Finding my creative spark

When I was a kid I got an electronics kit for Christmas or a birthday present. It came with a whole bunch of components on a board, and you used wires to connect them up to make various circuits. Well, I recently bought the modern version of this kit – an Arduino board. According to their website, “Arduino is an open-source electronics prototyping platform based on flexible, easy-to-use hardware and software.” You buy the board and some electronic components, download the software, program the circuit, and upload it to the Arduino.

I’m very much still at the learning stage with it. The kit I bought is the SparkFun Inventor’s Kit, which comes with the components you need to build some basic circuits which teach you about the basic principles of circuits. So far I’ve managed to get some LEDs to flash, a servomotor to spin, and used a photocell to change the brightness of an LED.

All hooked up

All hooked up

At this stage I’m not exactly sure where this will take me. There are a whole bunch of cool sensors and components that you can buy for the Arduino which let you create some amazing projects. A couple of examples that I found are a reverse geocache, and The Inebriator. Both of these are well outside my skill level at the moment, but hopefully I’ll be able to come up with something cool. There’s a few boxes of Lego at Mum and Dad’s that could be useful. Hmmm …


23 Things – the mobile version

It’s been seven years since the original 23 Things Learning 2.0 program was created by Helene Blowers for the staff of the Public Library of Charlotte and Mecklenburg County library system. The program was used by hundreds of libraries from around the world to allow their staff to learn about the new web 2.o tools which were being developed. At my workplace we delivered a web 2.0 training program to staff in 2010, but only focused on four tools (blogs, wikis, IM, and RSS feeds). Michael Stephens and Warren Cheetham undertook a study in 2012 to investigate “The Impact and Effect of Learning 2.0 Programs in Australian Public Libraries“.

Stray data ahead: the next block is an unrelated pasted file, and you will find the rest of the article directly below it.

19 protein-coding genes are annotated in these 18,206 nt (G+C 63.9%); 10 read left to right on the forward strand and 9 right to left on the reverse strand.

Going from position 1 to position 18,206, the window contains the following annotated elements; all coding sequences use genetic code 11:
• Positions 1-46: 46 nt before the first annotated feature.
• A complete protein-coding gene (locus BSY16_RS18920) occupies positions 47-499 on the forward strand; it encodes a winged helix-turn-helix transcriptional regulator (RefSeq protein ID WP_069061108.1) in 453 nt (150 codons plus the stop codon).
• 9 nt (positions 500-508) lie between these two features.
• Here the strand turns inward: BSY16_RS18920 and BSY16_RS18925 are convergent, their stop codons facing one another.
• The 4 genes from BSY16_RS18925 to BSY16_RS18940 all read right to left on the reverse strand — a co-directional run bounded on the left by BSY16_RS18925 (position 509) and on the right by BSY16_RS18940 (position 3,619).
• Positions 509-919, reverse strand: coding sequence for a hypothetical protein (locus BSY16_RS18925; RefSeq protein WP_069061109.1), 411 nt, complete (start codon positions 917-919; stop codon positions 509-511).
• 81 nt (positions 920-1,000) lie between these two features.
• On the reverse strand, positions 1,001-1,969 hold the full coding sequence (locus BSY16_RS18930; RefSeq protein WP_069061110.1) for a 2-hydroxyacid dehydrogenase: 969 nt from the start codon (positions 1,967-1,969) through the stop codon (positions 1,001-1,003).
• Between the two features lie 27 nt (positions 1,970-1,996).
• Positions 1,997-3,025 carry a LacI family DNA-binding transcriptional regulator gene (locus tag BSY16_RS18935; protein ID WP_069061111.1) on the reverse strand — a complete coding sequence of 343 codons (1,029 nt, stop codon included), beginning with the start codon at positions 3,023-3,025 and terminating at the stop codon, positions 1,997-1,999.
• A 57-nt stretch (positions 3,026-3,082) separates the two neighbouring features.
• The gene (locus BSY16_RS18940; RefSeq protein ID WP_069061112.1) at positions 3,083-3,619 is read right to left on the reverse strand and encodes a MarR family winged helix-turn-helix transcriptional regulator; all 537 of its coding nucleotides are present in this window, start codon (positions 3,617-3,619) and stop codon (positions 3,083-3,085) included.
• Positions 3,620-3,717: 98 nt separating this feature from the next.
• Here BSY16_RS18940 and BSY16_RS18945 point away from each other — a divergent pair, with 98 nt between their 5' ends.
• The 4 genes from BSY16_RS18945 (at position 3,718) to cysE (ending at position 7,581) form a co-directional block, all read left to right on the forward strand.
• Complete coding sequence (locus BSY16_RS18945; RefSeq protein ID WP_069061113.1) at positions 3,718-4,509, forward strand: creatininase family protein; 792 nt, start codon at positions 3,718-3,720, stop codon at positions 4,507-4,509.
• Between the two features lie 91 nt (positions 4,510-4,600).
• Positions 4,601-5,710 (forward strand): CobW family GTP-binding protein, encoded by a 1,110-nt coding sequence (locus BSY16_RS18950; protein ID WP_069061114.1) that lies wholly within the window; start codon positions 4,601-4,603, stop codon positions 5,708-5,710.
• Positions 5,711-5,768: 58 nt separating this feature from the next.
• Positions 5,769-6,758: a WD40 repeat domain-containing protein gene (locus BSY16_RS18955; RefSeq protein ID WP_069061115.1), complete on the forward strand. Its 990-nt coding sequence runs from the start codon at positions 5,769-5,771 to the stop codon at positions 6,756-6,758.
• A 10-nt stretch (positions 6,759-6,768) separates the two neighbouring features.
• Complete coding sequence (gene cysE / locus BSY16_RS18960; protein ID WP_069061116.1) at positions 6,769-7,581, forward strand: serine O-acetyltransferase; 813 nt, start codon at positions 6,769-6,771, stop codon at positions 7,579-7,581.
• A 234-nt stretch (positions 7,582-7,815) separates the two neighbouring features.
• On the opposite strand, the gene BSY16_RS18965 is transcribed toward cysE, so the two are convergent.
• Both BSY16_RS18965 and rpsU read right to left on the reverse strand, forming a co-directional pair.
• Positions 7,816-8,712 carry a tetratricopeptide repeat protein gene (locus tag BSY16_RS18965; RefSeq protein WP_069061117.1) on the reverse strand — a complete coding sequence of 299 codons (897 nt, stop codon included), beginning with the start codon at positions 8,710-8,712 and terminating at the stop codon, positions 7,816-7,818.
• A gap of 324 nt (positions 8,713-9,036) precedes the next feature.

In the last few days, the newest version of 23 things has been launched, and it looks at mobile technologies that library staff need to be familiar with. It’s called 23mobilethings, and is based on a Danish program created by Jan Holmquist. Jan is working with Mylee Joseph and Kathryn Berwick from the State Library of New South Wales to develop the English-language version. The “things” include Twitter, Dropbox, curating tools such as tumblr, and photo apps such as Instagram.

I don’t know if I’ll have time to do all 23 things, but there are a couple that I might have a look at. I think I’ll share this course with the training and development staff at work, and see if we could run another cut-down version for our staff.

The art of geocaching

Geocaching has many examples of creativity. Some geocache hiders create very elaborate containers when they hide a geocache. Others might come up with a creative challenge cache that makes finders go caching in a particular way. And then there’s geo-art. Geo-art is the placing of caches in such a way that they form a picture or pattern when viewed on the cache map at Most geo-art seem to be in the western US, where there’s lots of open space for the caches to be placed. I’ve provided links for one of the caches in each piece of geoart. To see the full piece of art, you’ll need to click the “View Larger Map” link above the second map on the page (the one on the right-hand side just before the logs begin).

One of the first examples I heard about is the Alien Head and UFO, which is in Nevada:

Alien and UFO geoartCache link:

There’s also a cyclist in Ohio, and a steam train near Boise, Idaho.

Cyclist geoartCache link:

Steamtrain geoartCache link:

In Sweden, there’s even geoart of a saint.

Swedish geoartCache link:

And in California there’s a space shuttle, peace sign, and Winnebago.

Triple geoartCache link:

The following examples aren’t structly geo-art, but they’re still pretty cool to see. In Hungary, cachers have placed a series of caches which outline the border of Budapest, and in Latvia they’ve gone one step further and outlined the border of the entire country with puzzle caches.

Budapest geo-art Cache link:

Latvia geo-artCache link:

My favourite example of geo-art is the F-16 Falcon fighter jet, which has been placed in Idaho. They’ve managed to use different cache types to add colour to the picture.

F-16 geoart

Cache link:

If you wanted to see some other examples, there’s a geoart board on Pinterest. A web search for “geocaching geoart” will also bring up lists of geoart creations from around the world. I’m not aware of any geo-art in Australia, yet. I guess it’s because there aren’t enough geocachers in the areas where there’s enough space to create it. Maybe you could try and create some geo-art on a small scale?